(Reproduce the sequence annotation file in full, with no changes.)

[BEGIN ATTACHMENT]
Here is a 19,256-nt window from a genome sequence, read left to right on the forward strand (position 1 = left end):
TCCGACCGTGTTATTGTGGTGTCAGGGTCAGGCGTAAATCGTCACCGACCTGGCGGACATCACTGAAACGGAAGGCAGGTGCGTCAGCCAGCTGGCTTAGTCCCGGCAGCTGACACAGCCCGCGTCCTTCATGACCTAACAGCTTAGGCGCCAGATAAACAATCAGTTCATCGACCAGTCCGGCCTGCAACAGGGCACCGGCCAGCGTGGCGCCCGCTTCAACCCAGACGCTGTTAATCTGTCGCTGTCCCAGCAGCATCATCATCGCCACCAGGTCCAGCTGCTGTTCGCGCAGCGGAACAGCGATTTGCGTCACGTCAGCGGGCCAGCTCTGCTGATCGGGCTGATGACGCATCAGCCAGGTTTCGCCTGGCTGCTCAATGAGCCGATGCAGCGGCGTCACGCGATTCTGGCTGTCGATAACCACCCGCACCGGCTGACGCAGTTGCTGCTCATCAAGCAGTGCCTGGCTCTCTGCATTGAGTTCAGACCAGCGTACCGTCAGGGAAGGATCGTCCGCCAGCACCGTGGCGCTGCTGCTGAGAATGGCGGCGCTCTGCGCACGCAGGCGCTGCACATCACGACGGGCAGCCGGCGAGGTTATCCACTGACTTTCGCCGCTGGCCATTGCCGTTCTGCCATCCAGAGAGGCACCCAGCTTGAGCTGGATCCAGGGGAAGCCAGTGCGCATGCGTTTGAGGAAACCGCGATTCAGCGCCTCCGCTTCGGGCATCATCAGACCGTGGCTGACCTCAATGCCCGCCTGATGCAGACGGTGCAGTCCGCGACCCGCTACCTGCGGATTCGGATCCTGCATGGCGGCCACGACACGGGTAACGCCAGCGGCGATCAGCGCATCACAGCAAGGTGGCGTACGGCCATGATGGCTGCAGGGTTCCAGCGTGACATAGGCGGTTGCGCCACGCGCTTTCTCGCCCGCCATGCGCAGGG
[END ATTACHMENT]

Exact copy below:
Here is a 19,256-nt window from a genome sequence, read left to right on the forward strand (position 1 = left end):
TCCGACCGTGTTATTGTGGTGTCAGGGTCAGGCGTAAATCGTCACCGACCTGGCGGACATCACTGAAACGGAAGGCAGGTGCGTCAGCCAGCTGGCTTAGTCCCGGCAGCTGACACAGCCCGCGTCCTTCATGACCTAACAGCTTAGGCGCCAGATAAACAATCAGTTCATCGACCAGTCCGGCCTGCAACAGGGCACCGGCCAGCGTGGCGCCCGCTTCAACCCAGACGCTGTTAATCTGTCGCTGTCCCAGCAGCATCATCATCGCCACCAGGTCCAGCTGCTGTTCGCGCAGCGGAACAGCGATTTGCGTCACGTCAGCGGGCCAGCTCTGCTGATCGGGCTGATGACGCATCAGCCAGGTTTCGCCTGGCTGCTCAATGAGCCGATGCAGCGGCGTCACGCGATTCTGGCTGTCGATAACCACCCGCACCGGCTGACGCAGTTGCTGCTCATCAAGCAGTGCCTGGCTCTCTGCATTGAGTTCAGACCAGCGTACCGTCAGGGAAGGATCGTCCGCCAGCACCGTGGCGCTGCTGCTGAGAATGGCGGCGCTCTGCGCACGCAGGCGCTGCACATCACGACGGGCAGCCGGCGAGGTTATCCACTGACTTTCGCCGCTGGCCATTGCCGTTCTGCCATCCAGAGAGGCACCCAGCTTGAGCTGGATCCAGGGGAAGCCAGTGCGCATGCGTTTGAGGAAACCGCGATTCAGCGCCTCCGCTTCGGGCATCATCAGACCGTGGCTGACCTCAATGCCCGCCTGATGCAGACGGTGCAGTCCGCGACCCGCTACCTGCGGATTCGGATCCTGCATGGCGGCCACGACACGGGTAACGCCAGCGGCGATCAGCGCATCACAGCAAGGTGGCGTACGGCCATGATGGCTGCAGGGTTCCAGCGTGACATAGGCGGTTGCGCCACGCGCTTTCTCGCCCGCCATGCGCAGGG